Music for 18 Pianos

In February of 2020, I released a music album titled Music for 18 Pianos.


This album is influenced by the:

  • Minimalist music of Steve Reich
  • Percussive melodic music of Aphex Twin
  • Loopist music of Marc Rebillet
  • Beatboxing and vocal modulation of Reggie Watts, Camille, Pogo, Young Thug, and Moby
  • Polyrhythmic bell patterns of Ghana and West Africa

There's a playlist with my music influences here.

Minimalist Music of Steve Reich

The title of my album is a direct reference to Steve Reich's 1976 piece Music for 18 Musicians (which is in David Bowie's top 25 albums of all-time!). Reich's piece has many different instruments, while mine mostly focuses on piano. Both have a strong sense of a "pulse".

Percussive Melodic Music of Aphex Twin

Some of my more somber songs are inspired by Aphex Twin's ambient piano works, like Avril 14th. My upbeat, aggressively percussive tracks are inspired by songs like Bucephalus Bouncing Ball.

Loopist Music of Marc Rebillet

As electronic music has become increasingly ubiquitous, we've seen more and more "live looplists"—artists who build a groove by layering loops on top of each other. Almost all of my songs take this form: a buildup by layering 3-10 pianos, then adding a melody on top of it.

Beatboxing and Vocal Modulation of Reggie Watts, Camille, Pogo, and Young Thug

Most of the songs on the album have piano as the only instrument. But I add vocals to a few songs. In XI. Voice Box and XII. Low and Deep, I beatbox and use pitch modulation in a similar way as Reggie Watts. Camille's album Le Fil is another great example of this looping plus beatboxing. In I. Dynamism and VI. Reflect, Relax, Rejoice, I turn vocal samples into percussion in a similar way as Pogo. The higher pitched voice modulations are especially influenced by Young Thug. Moby's Play album is also quite similar (piano-based with vocal chops).

Ghanian Polyrhythmic Bell Patterns

I played in a West African drumming group for all of college. The timeline bell patterns from that music strongly influenced this album. For example, IV. The Traverse does a "timeline switch" from four beats to three beats mid-way through the song. VII. Feeling Love uses a 4:3 polyrhythm as part of the buildup.

Other Influences and Notes

After sharing with friends, they have noted my similarity to Poppy Ackroyd and Hauschka's 2017 album, What If.

I'm curious—what other music is like Music for 18 Pianos? Please let me know if it reminds you of anything.

Album Creation Process

I made this album over the course of seven years: from 2013-2020. Many of the songs were made while I was in China at the end of 2013. The album was essentially finished then, but I made a couple of songs over the next five years, and finally got around to releasing it in February of 2020. I made around 50 songs total, 20 of which made the final album.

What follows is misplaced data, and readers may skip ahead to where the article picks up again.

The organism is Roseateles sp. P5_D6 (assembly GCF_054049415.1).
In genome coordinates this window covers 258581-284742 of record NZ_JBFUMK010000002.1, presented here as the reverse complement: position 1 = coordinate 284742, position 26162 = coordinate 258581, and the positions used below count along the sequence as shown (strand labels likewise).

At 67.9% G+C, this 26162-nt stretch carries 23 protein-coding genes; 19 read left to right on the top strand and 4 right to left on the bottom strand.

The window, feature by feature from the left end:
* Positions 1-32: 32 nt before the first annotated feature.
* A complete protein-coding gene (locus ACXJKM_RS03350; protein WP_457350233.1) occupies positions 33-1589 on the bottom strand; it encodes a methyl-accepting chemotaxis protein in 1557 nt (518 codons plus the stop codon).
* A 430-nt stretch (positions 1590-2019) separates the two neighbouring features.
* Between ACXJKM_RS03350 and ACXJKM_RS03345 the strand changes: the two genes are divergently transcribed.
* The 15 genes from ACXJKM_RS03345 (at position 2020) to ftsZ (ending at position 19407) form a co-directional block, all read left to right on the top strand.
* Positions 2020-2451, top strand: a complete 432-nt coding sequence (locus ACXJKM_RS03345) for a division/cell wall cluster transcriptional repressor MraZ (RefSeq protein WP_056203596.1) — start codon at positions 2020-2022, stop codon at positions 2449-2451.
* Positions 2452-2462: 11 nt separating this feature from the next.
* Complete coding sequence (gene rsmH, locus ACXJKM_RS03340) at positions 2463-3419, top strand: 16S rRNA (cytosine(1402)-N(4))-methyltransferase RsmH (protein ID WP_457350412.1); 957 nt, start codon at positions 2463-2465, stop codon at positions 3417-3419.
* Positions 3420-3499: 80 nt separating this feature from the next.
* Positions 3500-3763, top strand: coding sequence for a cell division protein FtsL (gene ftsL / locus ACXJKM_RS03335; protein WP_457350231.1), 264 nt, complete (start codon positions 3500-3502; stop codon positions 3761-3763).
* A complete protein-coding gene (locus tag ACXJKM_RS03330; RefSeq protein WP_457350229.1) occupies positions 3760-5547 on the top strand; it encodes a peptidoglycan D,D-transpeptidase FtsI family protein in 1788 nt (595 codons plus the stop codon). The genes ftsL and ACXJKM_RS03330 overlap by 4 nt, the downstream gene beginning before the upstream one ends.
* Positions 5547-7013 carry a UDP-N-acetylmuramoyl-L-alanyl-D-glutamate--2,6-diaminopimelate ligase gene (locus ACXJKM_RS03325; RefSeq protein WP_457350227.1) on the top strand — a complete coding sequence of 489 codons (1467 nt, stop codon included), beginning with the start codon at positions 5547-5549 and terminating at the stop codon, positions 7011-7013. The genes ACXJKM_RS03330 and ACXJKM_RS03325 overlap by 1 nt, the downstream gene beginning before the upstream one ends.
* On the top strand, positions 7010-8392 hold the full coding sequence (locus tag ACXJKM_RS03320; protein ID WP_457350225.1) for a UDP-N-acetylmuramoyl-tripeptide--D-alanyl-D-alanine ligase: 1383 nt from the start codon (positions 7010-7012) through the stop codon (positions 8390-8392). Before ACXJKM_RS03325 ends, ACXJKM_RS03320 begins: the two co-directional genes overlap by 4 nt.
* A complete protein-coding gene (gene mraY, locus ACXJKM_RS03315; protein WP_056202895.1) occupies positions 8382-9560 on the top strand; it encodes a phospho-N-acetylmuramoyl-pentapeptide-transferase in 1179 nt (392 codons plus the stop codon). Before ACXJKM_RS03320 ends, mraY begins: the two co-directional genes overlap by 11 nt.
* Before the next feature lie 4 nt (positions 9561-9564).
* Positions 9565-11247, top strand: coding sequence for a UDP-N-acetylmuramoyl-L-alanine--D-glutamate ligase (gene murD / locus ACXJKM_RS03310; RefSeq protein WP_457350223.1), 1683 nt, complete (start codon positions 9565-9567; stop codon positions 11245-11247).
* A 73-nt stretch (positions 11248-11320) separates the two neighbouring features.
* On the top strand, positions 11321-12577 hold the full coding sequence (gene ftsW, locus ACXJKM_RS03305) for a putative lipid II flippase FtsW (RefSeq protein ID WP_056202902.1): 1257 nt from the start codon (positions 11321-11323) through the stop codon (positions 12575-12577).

I used Landr for AI mastering and DistroKid for distribution.

From 2017-2019, I slowly "released" clips of songs as the intros and outros for my podcast, Grey Mirror.

I used Ableton Live's "Grand Piano" MIDI instrument for all of the tracks.

I'm proud of this album, especially because it seems pretty different from other music I listen to. I'd like to thank my brother, John Lindmark, for designing the album cover and helping me cut tracks.

I'd love to know what you think of it. Please reach out! I might add your review to the list below :).

If Chopin and Satie had a whimsical baby with Squarepusher, this would be it.
It's an exploration in music creation solely with a piano—well that's nothing new. That was the majority of music for like a century.
This album sounds like the soundtrack for an introspective silent film about someone's mental state/thoughts.
I could see this as a soundtrack to a quirky animation film with no dialogue.
My mind kept trying to piece together a movie to go with this.
In releasing this album, Rhys manifests an anti-perfectionist perspective on the creative process. It ultimately poses the question, "As a creative, is it better to release in-progress work or no work at all?"
There are a lot of interesting ideas in Music for 18 Pianos, but perhaps too many in too small a space.
I think the list of influences you reference is incredible and represents a huge breadth, but to consciously evoke them all while constraining yourself to one scale and relying heavily on a pop chord progression that those artists don't generally use leaves the album in a bit of an identity crisis.
There's a ton of talent on display here, but somehow not a lot of life or energy. The songs are rarely cohesive, often repetitive, and come across as sterile and incomplete. It's an album that feels rife with untapped potential. It sounds like a foundation for a more fleshed out and vivacious future project.
The album's re-listenability suffers from the monotony of having only one instrument, which is a disappointment because there are a number of gems that become exposed on multiple listens.